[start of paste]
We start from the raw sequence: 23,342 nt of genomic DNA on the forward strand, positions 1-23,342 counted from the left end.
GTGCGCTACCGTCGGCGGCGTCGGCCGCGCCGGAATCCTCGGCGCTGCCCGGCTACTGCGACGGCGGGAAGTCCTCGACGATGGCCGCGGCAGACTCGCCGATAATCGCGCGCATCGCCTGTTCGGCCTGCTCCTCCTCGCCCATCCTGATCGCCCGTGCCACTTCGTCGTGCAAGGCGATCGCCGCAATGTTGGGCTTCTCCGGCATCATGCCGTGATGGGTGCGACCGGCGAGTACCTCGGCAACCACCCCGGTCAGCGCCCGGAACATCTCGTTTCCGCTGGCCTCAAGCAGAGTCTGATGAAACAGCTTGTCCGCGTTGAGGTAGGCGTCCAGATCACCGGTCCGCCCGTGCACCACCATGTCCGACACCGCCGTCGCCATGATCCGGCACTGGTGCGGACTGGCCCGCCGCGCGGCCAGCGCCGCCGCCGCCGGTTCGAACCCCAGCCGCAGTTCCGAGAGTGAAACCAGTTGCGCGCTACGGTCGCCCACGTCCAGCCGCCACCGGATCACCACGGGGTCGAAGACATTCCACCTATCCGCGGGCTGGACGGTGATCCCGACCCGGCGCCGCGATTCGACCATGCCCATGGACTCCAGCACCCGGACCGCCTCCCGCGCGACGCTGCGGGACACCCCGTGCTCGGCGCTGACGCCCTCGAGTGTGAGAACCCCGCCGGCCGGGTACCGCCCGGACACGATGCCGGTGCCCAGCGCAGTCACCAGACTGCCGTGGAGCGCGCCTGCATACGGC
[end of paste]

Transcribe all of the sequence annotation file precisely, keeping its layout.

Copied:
We start from the raw sequence: 23,342 nt of genomic DNA on the forward strand, positions 1-23,342 counted from the left end.
GTGCGCTACCGTCGGCGGCGTCGGCCGCGCCGGAATCCTCGGCGCTGCCCGGCTACTGCGACGGCGGGAAGTCCTCGACGATGGCCGCGGCAGACTCGCCGATAATCGCGCGCATCGCCTGTTCGGCCTGCTCCTCCTCGCCCATCCTGATCGCCCGTGCCACTTCGTCGTGCAAGGCGATCGCCGCAATGTTGGGCTTCTCCGGCATCATGCCGTGATGGGTGCGACCGGCGAGTACCTCGGCAACCACCCCGGTCAGCGCCCGGAACATCTCGTTTCCGCTGGCCTCAAGCAGAGTCTGATGAAACAGCTTGTCCGCGTTGAGGTAGGCGTCCAGATCACCGGTCCGCCCGTGCACCACCATGTCCGACACCGCCGTCGCCATGATCCGGCACTGGTGCGGACTGGCCCGCCGCGCGGCCAGCGCCGCCGCCGCCGGTTCGAACCCCAGCCGCAGTTCCGAGAGTGAAACCAGTTGCGCGCTACGGTCGCCCACGTCCAGCCGCCACCGGATCACCACGGGGTCGAAGACATTCCACCTATCCGCGGGCTGGACGGTGATCCCGACCCGGCGCCGCGATTCGACCATGCCCATGGACTCCAGCACCCGGACCGCCTCCCGCGCGACGCTGCGGGACACCCCGTGCTCGGCGCTGACGCCCTCGAGTGTGAGAACCCCGCCGGCCGGGTACCGCCCGGACACGATGCCGGTGCCCAGCGCAGTCACCAGACTGCCGTGGAGCGCGCCTGCATACGGC